Studio On Fire principal Ben Levitz answered some questions on contemporary letterpress printing last week for “letterpress week” over at Oh Hello Friend. Here is the Q&A exchange:
Just what is letterpress?
Letterpress is a method of relief printing. It is the process of inking a type high reversed image and then transferring that ink to a substrate, making a print of the positive image. While previous generations relied on moveable wood and metal type, most modern letterpress is achieved with a plastic material called photopolymer. Photopolymer has bridged the gap between the computer and letterpress printing presses. A digital file with correct specifications can be moved to water wash polymer plates and printed on letterpress in place of handset materials.
So why Letterpress? How does letterpress stand unique as a printing method?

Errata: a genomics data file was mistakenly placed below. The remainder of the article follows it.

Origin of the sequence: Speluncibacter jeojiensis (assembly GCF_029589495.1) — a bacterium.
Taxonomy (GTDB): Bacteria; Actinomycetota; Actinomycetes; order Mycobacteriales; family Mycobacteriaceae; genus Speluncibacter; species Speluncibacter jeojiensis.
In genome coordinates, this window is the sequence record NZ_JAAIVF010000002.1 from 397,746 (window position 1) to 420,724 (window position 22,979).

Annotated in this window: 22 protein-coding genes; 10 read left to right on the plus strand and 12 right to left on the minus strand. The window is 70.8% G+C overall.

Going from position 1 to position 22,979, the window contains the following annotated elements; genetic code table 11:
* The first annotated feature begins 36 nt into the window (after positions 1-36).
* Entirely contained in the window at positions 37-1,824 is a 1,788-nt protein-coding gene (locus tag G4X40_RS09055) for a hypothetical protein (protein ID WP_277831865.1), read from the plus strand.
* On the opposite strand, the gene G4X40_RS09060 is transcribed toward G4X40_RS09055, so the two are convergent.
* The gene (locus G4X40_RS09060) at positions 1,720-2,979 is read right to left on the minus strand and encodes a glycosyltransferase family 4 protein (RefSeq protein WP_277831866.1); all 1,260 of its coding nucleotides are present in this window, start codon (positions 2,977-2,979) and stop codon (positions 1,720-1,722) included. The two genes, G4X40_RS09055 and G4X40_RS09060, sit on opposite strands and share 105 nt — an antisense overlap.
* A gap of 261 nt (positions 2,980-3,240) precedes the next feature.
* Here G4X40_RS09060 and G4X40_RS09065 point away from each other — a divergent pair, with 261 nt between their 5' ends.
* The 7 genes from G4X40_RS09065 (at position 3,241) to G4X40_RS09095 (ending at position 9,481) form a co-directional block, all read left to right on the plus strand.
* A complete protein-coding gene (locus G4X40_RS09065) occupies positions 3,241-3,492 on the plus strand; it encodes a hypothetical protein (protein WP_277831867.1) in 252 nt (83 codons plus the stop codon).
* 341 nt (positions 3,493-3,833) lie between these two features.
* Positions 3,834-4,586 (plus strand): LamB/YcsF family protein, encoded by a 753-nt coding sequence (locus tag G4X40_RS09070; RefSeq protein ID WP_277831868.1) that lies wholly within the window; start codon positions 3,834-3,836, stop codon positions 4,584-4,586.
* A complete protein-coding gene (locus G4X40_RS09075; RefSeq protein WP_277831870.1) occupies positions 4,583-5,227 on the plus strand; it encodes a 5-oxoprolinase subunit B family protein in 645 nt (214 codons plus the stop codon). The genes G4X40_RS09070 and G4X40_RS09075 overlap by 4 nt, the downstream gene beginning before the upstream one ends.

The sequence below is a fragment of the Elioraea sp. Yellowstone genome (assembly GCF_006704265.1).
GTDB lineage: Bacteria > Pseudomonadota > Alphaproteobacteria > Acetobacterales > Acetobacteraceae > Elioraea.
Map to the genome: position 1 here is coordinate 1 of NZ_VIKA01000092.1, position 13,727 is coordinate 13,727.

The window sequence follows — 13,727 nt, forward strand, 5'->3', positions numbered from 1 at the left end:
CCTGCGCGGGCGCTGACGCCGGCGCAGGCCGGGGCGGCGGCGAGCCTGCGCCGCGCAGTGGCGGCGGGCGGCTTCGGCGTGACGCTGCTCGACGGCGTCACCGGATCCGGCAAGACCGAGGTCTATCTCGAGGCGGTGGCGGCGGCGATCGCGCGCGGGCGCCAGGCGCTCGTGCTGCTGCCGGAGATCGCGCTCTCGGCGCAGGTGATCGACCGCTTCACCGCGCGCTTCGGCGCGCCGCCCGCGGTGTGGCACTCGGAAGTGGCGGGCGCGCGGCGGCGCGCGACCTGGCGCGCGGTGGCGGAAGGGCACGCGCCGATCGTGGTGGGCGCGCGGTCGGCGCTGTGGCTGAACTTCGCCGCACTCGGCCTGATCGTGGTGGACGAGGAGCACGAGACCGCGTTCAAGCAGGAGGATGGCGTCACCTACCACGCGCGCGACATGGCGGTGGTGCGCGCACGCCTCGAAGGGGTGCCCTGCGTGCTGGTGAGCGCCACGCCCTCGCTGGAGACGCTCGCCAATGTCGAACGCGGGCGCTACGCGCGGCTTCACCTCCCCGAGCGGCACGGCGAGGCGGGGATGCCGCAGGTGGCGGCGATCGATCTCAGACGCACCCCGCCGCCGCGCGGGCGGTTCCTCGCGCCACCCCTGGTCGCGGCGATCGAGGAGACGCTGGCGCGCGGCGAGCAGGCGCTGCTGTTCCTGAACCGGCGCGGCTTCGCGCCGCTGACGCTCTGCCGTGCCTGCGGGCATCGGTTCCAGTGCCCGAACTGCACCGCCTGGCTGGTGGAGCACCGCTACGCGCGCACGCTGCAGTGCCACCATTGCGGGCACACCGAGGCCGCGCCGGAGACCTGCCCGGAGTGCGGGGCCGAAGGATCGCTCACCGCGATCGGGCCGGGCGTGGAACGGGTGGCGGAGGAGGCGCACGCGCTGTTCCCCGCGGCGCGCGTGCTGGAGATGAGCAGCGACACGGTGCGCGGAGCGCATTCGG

Letterpress used to be the primary method of all printing. Nowadays designers have so many printing options – digital printing, offset printing, screen printing – letterpress as a printing method is such a small part of todays printing industry. However, we’ll give you three good reasons letterpress is alive and well.
#1. Tactile Design – Like to feel what you see? That sculptural impression is a primary reason for using letterpress printing. This heavy impression is how letterpress has reinvented itself over the past couple decades. Things like text, line work and patterns offer an impression into soft paper material. As a designer, if you get the artwork right and pair it correctly with a material, the resulting impression is unmistakably letterpress. It is an effect unmatched by any other printing method.